On June 6-7, 2014, OCA led a series of activities focused on the health of the marine waters that embrace the Olympic Peninsula: an evening of engaging folk music and a day of enlightening speakers and activities for the whole family. Here are some photos of that event.
Friday evening June 6: Dana Lyons Concert – Elwha Heritage Center
Celebrate our local marine waters Friday evening with popular singer/songwriter Dana Lyons performing works from his new CD The Great Salish Sea. In the title track Dana sings the perspective of the 101 year-old matriarch of our resident orcas (known as Granny) as she reflects on the changes in sounds of boat traffic over the last century. Lyons, best known for his song “Cows with Guns,” is touring to raise awareness of the proposed export of fossil fuels through our region, its effect on orcas and on us all. http://www.cowswithguns.com He will play at 7:30 p.m. at the Elwha Heritage Center, First and Peabody Streets, Port Angeles. Admission $10.00.
Doors open at 6:45.
Saturday, June 7: Farmers’ Market, Landing Mall, Feiro Marine Life Center, Hollywood Beach
Landing Mall, 2nd Floor
Speakers will highlight the serious challenges facing the Strait of Juan de Fuca and Pacific Ocean.
- 11:00 a.m. Matt Krogh will address How Fossil Fuel Exports Threaten our Marine Waters. Matt does regulatory/scientific research and analysis focused on preventing the expansion of fossil fuel infrastructure and pushing toward the transition to a fossil-fuel-free economy. He spent three years fighting proposed coal terminals in Bellingham and elsewhere and currently evaluates proposed oil shipping for ForestEthics in Bellingham. Matt holds degrees from Huxley College of the Environment at Western Washington University. http://forestethics.org/staff/mat t-krogh
Mike Doherty has agreed to tag onto Matt’s talk with his perspective on the threat to Port Angeles of becoming a bunkering site if the proposed coal and oil ports are approved. Mike represented the counties on the Vessel Traffic Risk Assessment committee for the Puget Sound Partnership.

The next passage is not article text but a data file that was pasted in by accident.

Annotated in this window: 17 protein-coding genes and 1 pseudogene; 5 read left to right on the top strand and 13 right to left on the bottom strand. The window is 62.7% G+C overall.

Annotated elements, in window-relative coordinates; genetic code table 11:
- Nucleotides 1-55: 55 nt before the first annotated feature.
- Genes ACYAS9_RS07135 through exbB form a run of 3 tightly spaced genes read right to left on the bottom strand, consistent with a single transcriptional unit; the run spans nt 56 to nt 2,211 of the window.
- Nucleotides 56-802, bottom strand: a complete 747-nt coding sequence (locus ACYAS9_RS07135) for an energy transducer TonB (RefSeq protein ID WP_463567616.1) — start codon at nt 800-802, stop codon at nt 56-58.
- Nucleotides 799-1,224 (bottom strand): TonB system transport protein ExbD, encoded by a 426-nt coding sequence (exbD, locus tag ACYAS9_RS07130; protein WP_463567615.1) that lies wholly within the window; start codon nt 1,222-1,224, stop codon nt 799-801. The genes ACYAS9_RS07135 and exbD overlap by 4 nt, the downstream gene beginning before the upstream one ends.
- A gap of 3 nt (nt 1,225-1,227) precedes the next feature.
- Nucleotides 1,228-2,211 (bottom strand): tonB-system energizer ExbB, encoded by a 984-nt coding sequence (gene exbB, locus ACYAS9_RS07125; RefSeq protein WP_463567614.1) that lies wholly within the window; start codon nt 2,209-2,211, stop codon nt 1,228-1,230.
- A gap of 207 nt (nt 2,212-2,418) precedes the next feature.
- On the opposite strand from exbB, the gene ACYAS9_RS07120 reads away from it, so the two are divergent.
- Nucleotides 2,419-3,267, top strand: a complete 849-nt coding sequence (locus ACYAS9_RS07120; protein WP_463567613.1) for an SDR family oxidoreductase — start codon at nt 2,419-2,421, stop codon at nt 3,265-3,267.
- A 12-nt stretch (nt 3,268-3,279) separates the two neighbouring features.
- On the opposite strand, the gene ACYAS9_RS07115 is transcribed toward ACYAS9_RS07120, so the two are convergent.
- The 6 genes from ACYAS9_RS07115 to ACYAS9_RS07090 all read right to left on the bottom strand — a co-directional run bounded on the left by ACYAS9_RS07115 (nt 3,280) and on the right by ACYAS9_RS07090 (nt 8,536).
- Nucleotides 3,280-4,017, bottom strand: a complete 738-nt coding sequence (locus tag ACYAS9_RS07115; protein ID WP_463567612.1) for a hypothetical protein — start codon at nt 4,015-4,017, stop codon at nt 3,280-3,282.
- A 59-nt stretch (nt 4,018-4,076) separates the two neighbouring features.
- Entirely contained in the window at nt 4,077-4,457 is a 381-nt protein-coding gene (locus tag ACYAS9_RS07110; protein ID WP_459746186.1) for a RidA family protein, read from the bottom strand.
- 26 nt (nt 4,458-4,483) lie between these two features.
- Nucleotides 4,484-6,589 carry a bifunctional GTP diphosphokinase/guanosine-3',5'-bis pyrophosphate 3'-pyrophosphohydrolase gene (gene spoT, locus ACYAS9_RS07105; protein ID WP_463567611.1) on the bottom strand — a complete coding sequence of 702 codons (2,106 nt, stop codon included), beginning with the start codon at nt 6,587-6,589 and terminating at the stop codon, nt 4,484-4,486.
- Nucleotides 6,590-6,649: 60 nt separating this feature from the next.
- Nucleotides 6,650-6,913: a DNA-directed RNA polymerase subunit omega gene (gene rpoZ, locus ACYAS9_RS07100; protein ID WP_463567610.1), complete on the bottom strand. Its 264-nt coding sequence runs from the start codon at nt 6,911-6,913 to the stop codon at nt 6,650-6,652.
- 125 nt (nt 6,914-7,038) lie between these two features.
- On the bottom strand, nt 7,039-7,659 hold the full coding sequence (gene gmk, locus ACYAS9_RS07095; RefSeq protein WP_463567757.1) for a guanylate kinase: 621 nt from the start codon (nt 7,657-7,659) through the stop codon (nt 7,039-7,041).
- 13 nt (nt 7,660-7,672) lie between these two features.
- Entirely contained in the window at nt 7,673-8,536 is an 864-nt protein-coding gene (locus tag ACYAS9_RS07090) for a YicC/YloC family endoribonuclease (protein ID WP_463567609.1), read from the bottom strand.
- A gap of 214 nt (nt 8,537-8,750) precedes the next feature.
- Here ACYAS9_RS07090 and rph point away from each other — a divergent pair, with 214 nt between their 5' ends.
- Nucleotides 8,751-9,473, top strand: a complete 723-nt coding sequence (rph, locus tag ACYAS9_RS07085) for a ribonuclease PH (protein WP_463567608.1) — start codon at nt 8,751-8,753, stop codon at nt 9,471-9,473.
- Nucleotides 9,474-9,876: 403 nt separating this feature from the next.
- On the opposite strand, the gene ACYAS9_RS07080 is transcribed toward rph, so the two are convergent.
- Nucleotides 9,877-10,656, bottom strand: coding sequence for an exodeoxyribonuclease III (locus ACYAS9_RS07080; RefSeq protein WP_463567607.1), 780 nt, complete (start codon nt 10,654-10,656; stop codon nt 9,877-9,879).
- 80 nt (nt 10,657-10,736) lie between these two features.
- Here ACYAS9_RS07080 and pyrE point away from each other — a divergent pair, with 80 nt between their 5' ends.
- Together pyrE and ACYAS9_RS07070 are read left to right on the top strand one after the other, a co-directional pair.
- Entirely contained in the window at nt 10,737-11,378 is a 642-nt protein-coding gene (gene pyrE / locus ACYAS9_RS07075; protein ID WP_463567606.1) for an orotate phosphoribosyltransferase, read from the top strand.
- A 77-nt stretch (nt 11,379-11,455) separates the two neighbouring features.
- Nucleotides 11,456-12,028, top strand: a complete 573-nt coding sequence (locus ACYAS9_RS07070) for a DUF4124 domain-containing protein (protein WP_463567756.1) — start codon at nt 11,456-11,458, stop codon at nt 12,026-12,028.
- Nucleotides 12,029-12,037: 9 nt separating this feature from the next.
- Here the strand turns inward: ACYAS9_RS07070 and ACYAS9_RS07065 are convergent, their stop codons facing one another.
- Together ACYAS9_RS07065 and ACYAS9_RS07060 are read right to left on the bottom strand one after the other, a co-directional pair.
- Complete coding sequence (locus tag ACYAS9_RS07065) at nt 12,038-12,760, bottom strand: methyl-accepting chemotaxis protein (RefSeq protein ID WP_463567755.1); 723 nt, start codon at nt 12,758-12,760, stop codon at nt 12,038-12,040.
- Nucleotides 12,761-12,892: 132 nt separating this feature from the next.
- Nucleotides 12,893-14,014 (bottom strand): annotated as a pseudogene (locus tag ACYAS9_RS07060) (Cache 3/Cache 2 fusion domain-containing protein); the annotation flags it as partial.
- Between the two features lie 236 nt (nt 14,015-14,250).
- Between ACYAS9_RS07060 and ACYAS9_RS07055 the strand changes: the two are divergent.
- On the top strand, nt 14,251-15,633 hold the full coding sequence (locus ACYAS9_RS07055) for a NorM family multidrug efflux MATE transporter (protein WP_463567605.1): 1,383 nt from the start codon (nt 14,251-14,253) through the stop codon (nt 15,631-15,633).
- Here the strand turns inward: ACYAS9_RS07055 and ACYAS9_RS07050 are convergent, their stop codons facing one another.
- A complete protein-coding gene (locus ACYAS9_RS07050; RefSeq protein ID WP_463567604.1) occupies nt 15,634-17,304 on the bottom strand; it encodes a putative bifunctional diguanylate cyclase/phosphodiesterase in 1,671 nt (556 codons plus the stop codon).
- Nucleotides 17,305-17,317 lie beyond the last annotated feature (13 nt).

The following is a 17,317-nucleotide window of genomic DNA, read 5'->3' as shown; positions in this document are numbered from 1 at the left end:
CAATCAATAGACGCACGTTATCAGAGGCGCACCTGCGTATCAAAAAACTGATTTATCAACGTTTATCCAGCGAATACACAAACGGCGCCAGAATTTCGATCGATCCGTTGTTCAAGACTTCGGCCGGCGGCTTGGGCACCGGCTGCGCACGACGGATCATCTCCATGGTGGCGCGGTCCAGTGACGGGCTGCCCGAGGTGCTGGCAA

- 12:30 p.m. Hansi Hals, Environmental Planning Manager for the Jamestown S’Klallam Tribe, will take questions on how the frequency of algal blooms that cause shellfish toxicity may be related to warming water. The Tribe has prepared a technical poster for viewing on the issue.
- 1:00 p.m. Olympic Coast National Marine Sanctuary, researcher Liam Antrim will presentOcean Acidification and Impacts on Marine Life in the Pacific Northwest.
- 2:00 p.m. Marine Sanctuary staff will follow up with a new hands-on display on Ocean Acidification (great for all ages). T he world’s oceans have helped moderate the effects of human-produced greenhouse gases by absorbing about 30 percent of our carbon dioxide emissions, the most abundant greenhouse gas. But the ocean performs that service at the cost of ocean acidification—the rising pH of seawater caused as that dissolved carbon dioxide forms carbonic acid—threatening ocean food chains.
- 3:00 p.m. Olympic National Park physical scientist Bill Baccus, who has been tracking changes on the park’s wild coast for nearly a decade, will share a new video on coastal monitoring, Tides of Change. Bill will also discuss climate change impacts across the park, from mountain snowpack to tidepool communities.
Olympic Coast National Marine Sanctuary Discovery Room
10:00 – 4:00 Open access. http://olympiccoast.noaa.gov/visitor/discoverycenter/discoverycenter.html
Farmers’ Market, Corner of Front and Lincoln Streets in downtown
10:00 – 2:00 Craft activity for kids and additional information on Olympic Climate Action
Hollywood Beach, City Pier
12:15 p.m. Judging and prizes for a Sand Castle building contest
Feiro Marine Life Center, City Pier
10:00 – 5:00 Free admission all day. http://feiromarinelifecenter.org